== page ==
Master's Theses



Degree Name

Master of Science (MS)


The purpose of this investigation was to collect information concerning the species and community distributional patterns on an undisturbed hillside in West-Central Kansas. Percentage composition and percentage frequency of grasses and forbs were determined by the use of the meter-rod. This method is a modification of the line-interception method (Canfield, 1941) of sampling range vegetation. Following the collection of data the study area was divided into fifty plots. The total for each of the species encountered within each of the individual plots was summed and added to a grand total of all the vegetation recorded within the plot. The initial approach to the analysis of vegetation in this study was the use of an ordination technique. This technique involves several steps: the reduction of the volume of data, comparison of vegetational relationships between the plots, calculation of similarity index values, and the placing of the plots along a linear ordination. The dominant grasses on the study area were blue grama (Bouteloua gracilis), side-oats grama (Bouteloua curtipendula), hairy grama (Bouteloua hirsute), little bluestem (Andropogon scoparius), and big bluestem (Andropogon gerardi). Blue grama furnished 34 percent of the total vegetative composition on the research site. Side-oats grama was the second principal grass with nearly 29 percent of the total composition. Varying amounts of hairy grama, little bluestem and big bluestem were found. The value of using ordination index in interpreting and understanding species and community interrelationships can be assessed only in terms of interpretable patterns produced on the ordination itself. Thus species patterns are a criterion in determining the nature of the plant community. The significance of the separate species ordinations must be determined on the basis of patterns obtained, along with a general knowledge of the ecology of each species.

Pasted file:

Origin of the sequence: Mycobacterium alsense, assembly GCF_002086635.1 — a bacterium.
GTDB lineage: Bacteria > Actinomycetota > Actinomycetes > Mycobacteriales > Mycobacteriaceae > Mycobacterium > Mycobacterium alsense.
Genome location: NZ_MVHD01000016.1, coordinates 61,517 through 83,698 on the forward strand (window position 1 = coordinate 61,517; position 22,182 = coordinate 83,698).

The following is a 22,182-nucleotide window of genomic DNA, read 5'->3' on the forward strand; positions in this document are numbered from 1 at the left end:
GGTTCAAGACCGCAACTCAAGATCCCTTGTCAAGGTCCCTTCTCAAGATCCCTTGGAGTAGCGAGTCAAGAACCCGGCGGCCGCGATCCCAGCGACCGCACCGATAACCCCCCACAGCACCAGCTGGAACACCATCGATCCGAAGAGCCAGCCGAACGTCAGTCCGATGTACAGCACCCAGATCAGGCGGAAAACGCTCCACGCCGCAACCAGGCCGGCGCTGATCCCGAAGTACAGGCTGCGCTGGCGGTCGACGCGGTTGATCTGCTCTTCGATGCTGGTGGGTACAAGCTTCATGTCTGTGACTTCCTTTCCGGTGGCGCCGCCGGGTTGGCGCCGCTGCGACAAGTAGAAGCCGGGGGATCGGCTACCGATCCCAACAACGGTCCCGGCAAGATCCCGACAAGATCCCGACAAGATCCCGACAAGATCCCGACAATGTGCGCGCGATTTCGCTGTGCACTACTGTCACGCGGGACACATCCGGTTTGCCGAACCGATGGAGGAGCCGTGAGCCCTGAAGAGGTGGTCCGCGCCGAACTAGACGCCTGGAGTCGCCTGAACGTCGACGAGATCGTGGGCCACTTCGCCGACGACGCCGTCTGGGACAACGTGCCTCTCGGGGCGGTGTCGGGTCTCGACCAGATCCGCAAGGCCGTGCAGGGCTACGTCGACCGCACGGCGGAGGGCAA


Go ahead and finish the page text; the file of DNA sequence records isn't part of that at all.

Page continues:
G. W. Tomanek

Date of Award

Spring 1964

Document Type

Thesis - campus only access


© 1964 Paul E. Bergman


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